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Encompassing over 500,000 acres of dense forest, Allegheny National Forest dominates much of Pennsylvania’s northwestern landscapes. While Interstate Route 80 and 79 run along the southern and western boundaries of the forest, respectively, the fantastic hiking trails, motorhome camping spots, and hidden waterways can all be easily accessed thanks to the developed network of asphalt roads that wind their way through the trees.
Those traveling through Pennsylvania will find the town of DuBois to be the last town of any substantial size before you enter the wilderness. Close to the borders of New York and Ohio, you can also reach Allegheny National Forest in less than three hours when you arrive from Cleveland, OH, and less than two hours when you come from Buffalo, NY. Wherever you are traveling from, you’ll find heaps of outdoor activities waiting for you in the Pennsylvania Wilds.
You’ll find plenty of outdoor recreation right on your doorstep, no matter which season you decide to go camping in Allegheny National Forest. Boasting over 1,600 miles of trails that cater to a wide range of ability levels, hiking is one of the main draws for visitors to the area. Try the Rimrock Hiking Trail, a short and easy path that leads walkers past fascinating rock formations and to panoramic views of the Allegheny Reservoir. Serious hikers should come ready and prepared to tackle the longest trail in the park - the North Country Trail. Whether you decide to complete a small portion of it or all 96 miles over a series of days, you won’t be short of native flora and fauna to discover.
Home to 11,000 acres of water, water sports are also a popular pastime for those RV camping in Allegheny National Forest. Motorized and non-motorized boating, recreational fishing, and wild swimming are all possible here. If you’re bought your own kayak or canoe along with you, head to the Allegheny River that flows through the park from Warren and ends up 100 miles south in Pittsburgh. Should jet skiing, wakeboarding, or kite surfing be more your style, make a beeline for the Kinzua Reservoir, where deep open waters await you.
Arrange your Allegheny National Forest camping trip during the winter months to enjoy cross country skiing, snowshoeing, and snowmobiling. When the snow falls, most of the hiking trails are open to those seeking out their next adventure. Due to the vast size of the forest and some of the trails' remote locations, many are ungroomed and should be tackled by experienced sportsmen and women only. Don’t leave your fishing tackle behind just because of it being winter. All of the rivers and reservoirs freeze over during December and January, perfect for a sport of tranquil ice-fishing.
When you do choose to book an RV in Allegheny National Forest, you’ll find plenty of primitive spots to park up in. These include Minister Creek Campground, Red Bridge Rec Area, Chapman State Park, and plenty of others. You’ll find facilities here to be basic, with some offering electricity hookups and basic washrooms, and others with nothing but a vault toilet and the sounds of the birds in the trees.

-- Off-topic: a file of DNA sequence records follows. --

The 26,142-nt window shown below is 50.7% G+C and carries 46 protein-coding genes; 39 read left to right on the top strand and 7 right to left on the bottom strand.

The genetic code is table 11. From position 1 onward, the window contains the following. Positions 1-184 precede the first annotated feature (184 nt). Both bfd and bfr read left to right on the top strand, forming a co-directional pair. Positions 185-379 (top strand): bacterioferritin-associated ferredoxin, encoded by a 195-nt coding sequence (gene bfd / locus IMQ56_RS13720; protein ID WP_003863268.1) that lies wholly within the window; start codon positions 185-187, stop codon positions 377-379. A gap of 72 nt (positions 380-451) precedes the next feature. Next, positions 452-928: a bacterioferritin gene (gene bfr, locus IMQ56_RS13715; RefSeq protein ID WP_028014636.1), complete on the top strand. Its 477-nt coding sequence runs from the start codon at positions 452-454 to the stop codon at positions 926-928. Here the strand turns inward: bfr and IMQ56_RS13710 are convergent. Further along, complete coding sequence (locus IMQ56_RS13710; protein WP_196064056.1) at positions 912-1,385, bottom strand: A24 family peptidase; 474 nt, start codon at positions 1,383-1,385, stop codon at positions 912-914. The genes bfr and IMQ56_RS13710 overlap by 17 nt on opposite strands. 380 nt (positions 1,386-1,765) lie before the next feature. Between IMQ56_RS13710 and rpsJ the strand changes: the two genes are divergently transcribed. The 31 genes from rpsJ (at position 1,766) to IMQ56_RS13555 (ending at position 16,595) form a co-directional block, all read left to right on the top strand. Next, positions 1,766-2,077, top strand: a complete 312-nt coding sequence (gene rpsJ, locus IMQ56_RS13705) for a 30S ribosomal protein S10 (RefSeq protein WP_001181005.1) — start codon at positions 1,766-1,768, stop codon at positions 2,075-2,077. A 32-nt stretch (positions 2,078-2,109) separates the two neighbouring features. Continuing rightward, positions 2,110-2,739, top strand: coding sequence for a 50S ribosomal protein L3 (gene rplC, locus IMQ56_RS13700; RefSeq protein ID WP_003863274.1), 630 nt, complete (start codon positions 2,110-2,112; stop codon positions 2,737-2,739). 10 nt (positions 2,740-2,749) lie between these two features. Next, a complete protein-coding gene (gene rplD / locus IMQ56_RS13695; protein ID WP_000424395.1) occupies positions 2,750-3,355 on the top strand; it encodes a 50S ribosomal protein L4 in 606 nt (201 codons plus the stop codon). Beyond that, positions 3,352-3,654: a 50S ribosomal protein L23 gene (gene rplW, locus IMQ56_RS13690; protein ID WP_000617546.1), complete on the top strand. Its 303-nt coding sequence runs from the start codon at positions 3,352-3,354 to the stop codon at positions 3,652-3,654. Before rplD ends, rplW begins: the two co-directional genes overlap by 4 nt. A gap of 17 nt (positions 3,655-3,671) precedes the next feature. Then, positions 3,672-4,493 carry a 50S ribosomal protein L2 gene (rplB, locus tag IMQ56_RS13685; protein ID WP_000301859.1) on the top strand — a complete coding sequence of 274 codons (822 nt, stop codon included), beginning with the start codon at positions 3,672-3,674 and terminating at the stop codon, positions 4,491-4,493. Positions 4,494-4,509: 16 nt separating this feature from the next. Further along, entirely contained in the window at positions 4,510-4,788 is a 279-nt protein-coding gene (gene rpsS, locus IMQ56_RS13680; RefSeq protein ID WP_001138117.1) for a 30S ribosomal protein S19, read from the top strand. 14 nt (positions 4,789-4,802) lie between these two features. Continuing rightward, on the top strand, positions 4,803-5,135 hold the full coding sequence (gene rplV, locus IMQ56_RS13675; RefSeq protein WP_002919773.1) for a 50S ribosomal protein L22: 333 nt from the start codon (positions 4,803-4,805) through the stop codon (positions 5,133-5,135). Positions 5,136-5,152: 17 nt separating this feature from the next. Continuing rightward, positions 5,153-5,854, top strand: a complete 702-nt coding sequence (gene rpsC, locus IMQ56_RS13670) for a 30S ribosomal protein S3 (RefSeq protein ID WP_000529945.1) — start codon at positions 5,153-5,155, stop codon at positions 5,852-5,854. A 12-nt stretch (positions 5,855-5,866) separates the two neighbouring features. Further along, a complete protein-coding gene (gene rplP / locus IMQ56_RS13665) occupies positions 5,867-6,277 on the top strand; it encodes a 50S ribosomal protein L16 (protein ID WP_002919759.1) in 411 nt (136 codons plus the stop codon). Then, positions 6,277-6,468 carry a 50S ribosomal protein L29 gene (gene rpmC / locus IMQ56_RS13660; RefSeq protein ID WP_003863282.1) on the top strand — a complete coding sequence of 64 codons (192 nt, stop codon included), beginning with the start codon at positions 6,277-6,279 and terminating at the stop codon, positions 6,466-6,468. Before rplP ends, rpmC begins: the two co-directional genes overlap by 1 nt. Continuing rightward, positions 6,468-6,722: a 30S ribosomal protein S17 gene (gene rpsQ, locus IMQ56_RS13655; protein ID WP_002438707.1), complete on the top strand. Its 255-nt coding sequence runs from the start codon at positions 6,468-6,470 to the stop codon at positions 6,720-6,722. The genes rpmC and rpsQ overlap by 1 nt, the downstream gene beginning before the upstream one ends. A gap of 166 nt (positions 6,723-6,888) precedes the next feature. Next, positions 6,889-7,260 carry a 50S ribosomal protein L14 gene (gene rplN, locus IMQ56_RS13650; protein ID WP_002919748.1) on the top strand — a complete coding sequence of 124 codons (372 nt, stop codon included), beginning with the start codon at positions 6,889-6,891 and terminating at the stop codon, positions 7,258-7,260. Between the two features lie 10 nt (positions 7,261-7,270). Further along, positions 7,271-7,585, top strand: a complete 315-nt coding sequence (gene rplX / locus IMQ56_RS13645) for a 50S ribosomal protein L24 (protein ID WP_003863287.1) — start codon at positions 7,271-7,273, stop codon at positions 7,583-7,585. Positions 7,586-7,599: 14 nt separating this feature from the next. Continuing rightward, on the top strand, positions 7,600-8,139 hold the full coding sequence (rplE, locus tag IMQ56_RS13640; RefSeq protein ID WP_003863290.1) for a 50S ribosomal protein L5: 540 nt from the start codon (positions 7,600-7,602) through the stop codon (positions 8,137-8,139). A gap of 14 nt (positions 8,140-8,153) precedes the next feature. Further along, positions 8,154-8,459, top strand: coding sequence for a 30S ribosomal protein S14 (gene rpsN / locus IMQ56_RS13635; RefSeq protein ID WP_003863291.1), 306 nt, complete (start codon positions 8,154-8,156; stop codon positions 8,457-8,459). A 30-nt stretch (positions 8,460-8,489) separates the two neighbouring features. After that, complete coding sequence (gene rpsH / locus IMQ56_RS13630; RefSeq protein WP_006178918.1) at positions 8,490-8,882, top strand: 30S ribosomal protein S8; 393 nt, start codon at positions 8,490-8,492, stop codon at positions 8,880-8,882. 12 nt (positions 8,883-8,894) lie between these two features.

Anyone after a well-equipped campground should head to the eastern side of Allegheny National Forest, where you’ll find High Pines RV Park. Sites range from primitive spots tucked away into the trees to full hook up sites that can accommodate an RV rental over 45 feet long. Those without a self-contained unit can make use of the modern washrooms scattered around the campground. Additional perks include the use of the on-site swimming pool, basic general store, children’s playground, basketball courts, and a mini-golf course.
Apart from outdoor recreation, Allegheny National Forest is home to a handful of cultural attractions worth checking out. The Zippo/Case Museum is one of the most visited museums, not only in the park but in the whole of northern Pennsylvania. Step inside this unique museum and flagship store to discover the fascinating history of two of America’s iconic products. Learn all about how the Zippo contributed to America’s victories in World War II and how it established itself in America’s music scene over the years.
Take a drive to the town of Smethport, home to the Old Jail Museum. Only opened in 2003 to the public, this historic building was, in fact, used as a jail until 1990. Nowadays, it is home to a large collection of historical artifacts that recount the jail’s history as well as the town’s oil and lumber industries, its railroad past, and a quick account of the forest’s native flora and fauna. Voted as the state’s sixth most haunted attraction, you can even arrange to spend the night to spot any resident ghosts!
When you have an RV rental near Allegheny National Forest, you’ll also be able to visit the unique Serenity Glass Park. Once a commonly practiced trade, this museum park celebrates the region’s past as a glass block manufacturing hotspot. Wander down quaint alleyways decorated with stained glass, sit on hand-carved benches, and admire trees made from glass and wire.